Jump to content

Entry for June 2018's Guitar Of The Month contest is open!
ENTER HERE!

guitarjunkie87

fretfind2d multiscale help! rhino beginner help!

Recommended Posts

hi peeps I've just joined the site and i could do with some complete noob help.

right i have this design and a few different versions of it (different perpendicular fret positioning)

im having a real hard time working out how to determine the bridge angle from fretfind2d information, what calculations do i do and where do i find the exact numbers i need to for this?

i will be using a 7 string hipshot multiscale hardtail bridge and i'm stuck not being able to figure out whether i need the 11, 18, 21 or 26 degree bridge.

i imagine this is a stupid thing but i haven't done much math properly in about 16 years so i'm just stuck on stupid and need some advice lol.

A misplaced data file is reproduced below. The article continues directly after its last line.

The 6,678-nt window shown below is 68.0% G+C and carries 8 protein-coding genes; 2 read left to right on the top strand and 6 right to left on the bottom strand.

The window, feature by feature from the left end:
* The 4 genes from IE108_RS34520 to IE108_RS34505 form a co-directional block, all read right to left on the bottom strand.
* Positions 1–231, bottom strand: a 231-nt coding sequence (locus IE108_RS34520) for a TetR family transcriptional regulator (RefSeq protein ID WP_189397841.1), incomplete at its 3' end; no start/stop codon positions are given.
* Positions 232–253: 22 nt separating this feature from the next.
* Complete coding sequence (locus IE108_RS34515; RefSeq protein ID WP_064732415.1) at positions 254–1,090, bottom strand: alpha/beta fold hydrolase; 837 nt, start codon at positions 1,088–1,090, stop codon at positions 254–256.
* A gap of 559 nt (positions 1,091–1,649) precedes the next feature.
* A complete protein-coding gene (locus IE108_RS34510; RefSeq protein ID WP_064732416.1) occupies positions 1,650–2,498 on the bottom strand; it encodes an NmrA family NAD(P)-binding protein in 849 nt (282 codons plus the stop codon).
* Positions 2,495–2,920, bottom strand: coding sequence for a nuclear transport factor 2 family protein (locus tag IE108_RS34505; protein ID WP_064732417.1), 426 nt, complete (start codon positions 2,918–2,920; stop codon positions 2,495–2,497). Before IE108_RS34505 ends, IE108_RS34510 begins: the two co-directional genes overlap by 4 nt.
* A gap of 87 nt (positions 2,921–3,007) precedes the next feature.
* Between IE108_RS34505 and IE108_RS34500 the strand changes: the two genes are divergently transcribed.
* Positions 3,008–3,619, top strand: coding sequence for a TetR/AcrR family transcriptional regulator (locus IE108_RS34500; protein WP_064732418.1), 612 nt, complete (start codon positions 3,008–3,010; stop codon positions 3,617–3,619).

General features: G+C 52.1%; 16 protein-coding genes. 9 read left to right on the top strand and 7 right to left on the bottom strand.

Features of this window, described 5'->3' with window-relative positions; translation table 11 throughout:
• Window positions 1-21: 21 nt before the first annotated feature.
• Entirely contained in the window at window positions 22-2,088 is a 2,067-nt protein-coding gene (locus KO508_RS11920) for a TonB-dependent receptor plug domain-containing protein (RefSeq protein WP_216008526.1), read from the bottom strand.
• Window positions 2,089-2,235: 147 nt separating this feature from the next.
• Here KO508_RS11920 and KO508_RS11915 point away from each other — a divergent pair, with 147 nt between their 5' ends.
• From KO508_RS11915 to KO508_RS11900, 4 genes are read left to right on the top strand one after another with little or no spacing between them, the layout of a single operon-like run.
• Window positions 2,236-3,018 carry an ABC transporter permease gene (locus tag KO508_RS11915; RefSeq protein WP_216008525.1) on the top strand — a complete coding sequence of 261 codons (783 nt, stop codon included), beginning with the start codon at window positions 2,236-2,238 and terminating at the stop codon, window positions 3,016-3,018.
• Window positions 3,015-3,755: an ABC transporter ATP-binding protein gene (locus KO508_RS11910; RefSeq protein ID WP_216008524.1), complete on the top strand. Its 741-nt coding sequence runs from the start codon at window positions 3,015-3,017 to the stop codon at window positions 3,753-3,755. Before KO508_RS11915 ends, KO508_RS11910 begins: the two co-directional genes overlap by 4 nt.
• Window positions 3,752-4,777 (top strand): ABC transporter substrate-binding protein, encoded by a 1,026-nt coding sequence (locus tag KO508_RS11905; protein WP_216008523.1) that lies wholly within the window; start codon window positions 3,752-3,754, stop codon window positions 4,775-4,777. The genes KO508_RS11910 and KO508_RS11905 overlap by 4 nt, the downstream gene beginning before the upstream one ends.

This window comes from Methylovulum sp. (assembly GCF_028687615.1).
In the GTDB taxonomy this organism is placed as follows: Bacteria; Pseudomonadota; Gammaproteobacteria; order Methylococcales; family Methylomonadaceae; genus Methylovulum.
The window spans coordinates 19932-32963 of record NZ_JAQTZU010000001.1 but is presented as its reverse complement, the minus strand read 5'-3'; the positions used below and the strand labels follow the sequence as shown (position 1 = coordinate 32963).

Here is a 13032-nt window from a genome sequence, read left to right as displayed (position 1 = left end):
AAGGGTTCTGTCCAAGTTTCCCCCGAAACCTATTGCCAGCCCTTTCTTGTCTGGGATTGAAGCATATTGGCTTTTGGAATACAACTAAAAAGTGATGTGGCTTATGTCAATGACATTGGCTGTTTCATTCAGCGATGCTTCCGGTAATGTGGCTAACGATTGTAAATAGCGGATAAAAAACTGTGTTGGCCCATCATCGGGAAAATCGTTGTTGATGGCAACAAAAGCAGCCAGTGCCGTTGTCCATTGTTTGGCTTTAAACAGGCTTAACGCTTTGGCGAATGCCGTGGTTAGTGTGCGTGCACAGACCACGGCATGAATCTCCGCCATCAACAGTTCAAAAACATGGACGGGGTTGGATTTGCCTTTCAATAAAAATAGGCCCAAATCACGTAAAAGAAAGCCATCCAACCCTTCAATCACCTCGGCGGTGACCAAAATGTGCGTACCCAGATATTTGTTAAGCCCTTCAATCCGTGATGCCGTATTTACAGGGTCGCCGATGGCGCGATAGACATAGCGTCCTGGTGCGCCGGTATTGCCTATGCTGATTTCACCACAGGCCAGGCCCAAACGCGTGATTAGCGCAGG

once i know how to do the calculations for my bridge angle i can do the rest and become familiar with the routine.

i appreciate any help you guys can give me.

26-27.5 scale perpendicular fret - 12 - 30 frets.pdf

Share this post


Link to post
Share on other sites

If you have Rhino why are you still using Fretfind2D...?

Here's how I do multi-scales in Rhino:

1- Go to the stewmac site and use their fret calculator to find the distances for some common scale length (25, 25.5, whatever)

2- Plot those out on a line with dots for each fret and the bridge location

3- You can now use the "Scale" command to make any scale length you want by changing the scale between the nut point and the bridge point

4- For a multi-scale draw a line to your desired width for the perpendicular fret's string width (not fretboard width)

5- Draw lines at your nut for desired string spacing at nut

6- Place your two desired scales at the ends of your perpendicular-fret line

7- Use the rotate command to rotate each scale around the point where it hits the perpendicular-fret-line and rotate it until the nut-end is in the desired place

8- Finish drawing your fretboard

Chris

Share this post


Link to post
Share on other sites